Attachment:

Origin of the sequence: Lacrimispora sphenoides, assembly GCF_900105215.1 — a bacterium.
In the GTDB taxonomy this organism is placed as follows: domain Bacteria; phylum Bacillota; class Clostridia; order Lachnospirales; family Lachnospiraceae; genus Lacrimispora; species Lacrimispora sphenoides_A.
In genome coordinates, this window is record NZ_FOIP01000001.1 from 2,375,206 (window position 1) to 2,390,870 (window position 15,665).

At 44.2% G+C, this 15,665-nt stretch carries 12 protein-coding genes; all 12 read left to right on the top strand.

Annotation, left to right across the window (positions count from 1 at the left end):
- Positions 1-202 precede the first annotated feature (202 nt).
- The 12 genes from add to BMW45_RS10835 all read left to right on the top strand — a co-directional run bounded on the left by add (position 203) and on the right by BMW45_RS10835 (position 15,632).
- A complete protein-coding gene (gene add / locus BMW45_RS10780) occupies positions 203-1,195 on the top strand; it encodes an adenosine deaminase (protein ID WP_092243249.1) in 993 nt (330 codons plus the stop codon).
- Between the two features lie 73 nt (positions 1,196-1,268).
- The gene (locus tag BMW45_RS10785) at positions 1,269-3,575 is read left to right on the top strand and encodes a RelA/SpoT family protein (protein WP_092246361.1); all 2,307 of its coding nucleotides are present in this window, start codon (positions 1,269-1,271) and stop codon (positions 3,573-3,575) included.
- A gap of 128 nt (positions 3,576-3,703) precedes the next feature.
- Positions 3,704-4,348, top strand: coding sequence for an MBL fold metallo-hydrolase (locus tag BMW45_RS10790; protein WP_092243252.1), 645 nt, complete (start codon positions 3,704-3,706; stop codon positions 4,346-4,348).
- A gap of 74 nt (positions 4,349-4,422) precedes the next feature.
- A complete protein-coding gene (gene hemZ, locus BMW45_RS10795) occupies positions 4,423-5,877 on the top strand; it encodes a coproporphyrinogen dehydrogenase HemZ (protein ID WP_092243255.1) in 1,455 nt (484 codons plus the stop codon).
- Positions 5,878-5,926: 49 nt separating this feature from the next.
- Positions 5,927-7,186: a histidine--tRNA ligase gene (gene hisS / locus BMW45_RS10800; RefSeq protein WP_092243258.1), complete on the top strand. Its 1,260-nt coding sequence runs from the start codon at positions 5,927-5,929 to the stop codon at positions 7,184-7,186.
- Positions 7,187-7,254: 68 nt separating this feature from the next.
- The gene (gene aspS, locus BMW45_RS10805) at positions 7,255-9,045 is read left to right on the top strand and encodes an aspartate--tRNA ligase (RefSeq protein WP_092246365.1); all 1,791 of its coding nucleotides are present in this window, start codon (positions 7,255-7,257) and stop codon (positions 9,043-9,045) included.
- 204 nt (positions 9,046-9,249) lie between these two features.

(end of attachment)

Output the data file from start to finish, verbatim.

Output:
Origin of the sequence: Lacrimispora sphenoides, assembly GCF_900105215.1 — a bacterium.
In the GTDB taxonomy this organism is placed as follows: domain Bacteria; phylum Bacillota; class Clostridia; order Lachnospirales; family Lachnospiraceae; genus Lacrimispora; species Lacrimispora sphenoides_A.
In genome coordinates, this window is record NZ_FOIP01000001.1 from 2,375,206 (window position 1) to 2,390,870 (window position 15,665).

At 44.2% G+C, this 15,665-nt stretch carries 12 protein-coding genes; all 12 read left to right on the top strand.

Annotation, left to right across the window (positions count from 1 at the left end):
- Positions 1-202 precede the first annotated feature (202 nt).
- The 12 genes from add to BMW45_RS10835 all read left to right on the top strand — a co-directional run bounded on the left by add (position 203) and on the right by BMW45_RS10835 (position 15,632).
- A complete protein-coding gene (gene add / locus BMW45_RS10780) occupies positions 203-1,195 on the top strand; it encodes an adenosine deaminase (protein ID WP_092243249.1) in 993 nt (330 codons plus the stop codon).
- Between the two features lie 73 nt (positions 1,196-1,268).
- The gene (locus tag BMW45_RS10785) at positions 1,269-3,575 is read left to right on the top strand and encodes a RelA/SpoT family protein (protein WP_092246361.1); all 2,307 of its coding nucleotides are present in this window, start codon (positions 1,269-1,271) and stop codon (positions 3,573-3,575) included.
- A gap of 128 nt (positions 3,576-3,703) precedes the next feature.
- Positions 3,704-4,348, top strand: coding sequence for an MBL fold metallo-hydrolase (locus tag BMW45_RS10790; protein WP_092243252.1), 645 nt, complete (start codon positions 3,704-3,706; stop codon positions 4,346-4,348).
- A gap of 74 nt (positions 4,349-4,422) precedes the next feature.
- A complete protein-coding gene (gene hemZ, locus BMW45_RS10795) occupies positions 4,423-5,877 on the top strand; it encodes a coproporphyrinogen dehydrogenase HemZ (protein ID WP_092243255.1) in 1,455 nt (484 codons plus the stop codon).
- Positions 5,878-5,926: 49 nt separating this feature from the next.
- Positions 5,927-7,186: a histidine--tRNA ligase gene (gene hisS / locus BMW45_RS10800; RefSeq protein WP_092243258.1), complete on the top strand. Its 1,260-nt coding sequence runs from the start codon at positions 5,927-5,929 to the stop codon at positions 7,184-7,186.
- Positions 7,187-7,254: 68 nt separating this feature from the next.
- The gene (gene aspS, locus BMW45_RS10805) at positions 7,255-9,045 is read left to right on the top strand and encodes an aspartate--tRNA ligase (RefSeq protein WP_092246365.1); all 1,791 of its coding nucleotides are present in this window, start codon (positions 7,255-7,257) and stop codon (positions 9,043-9,045) included.
- 204 nt (positions 9,046-9,249) lie between these two features.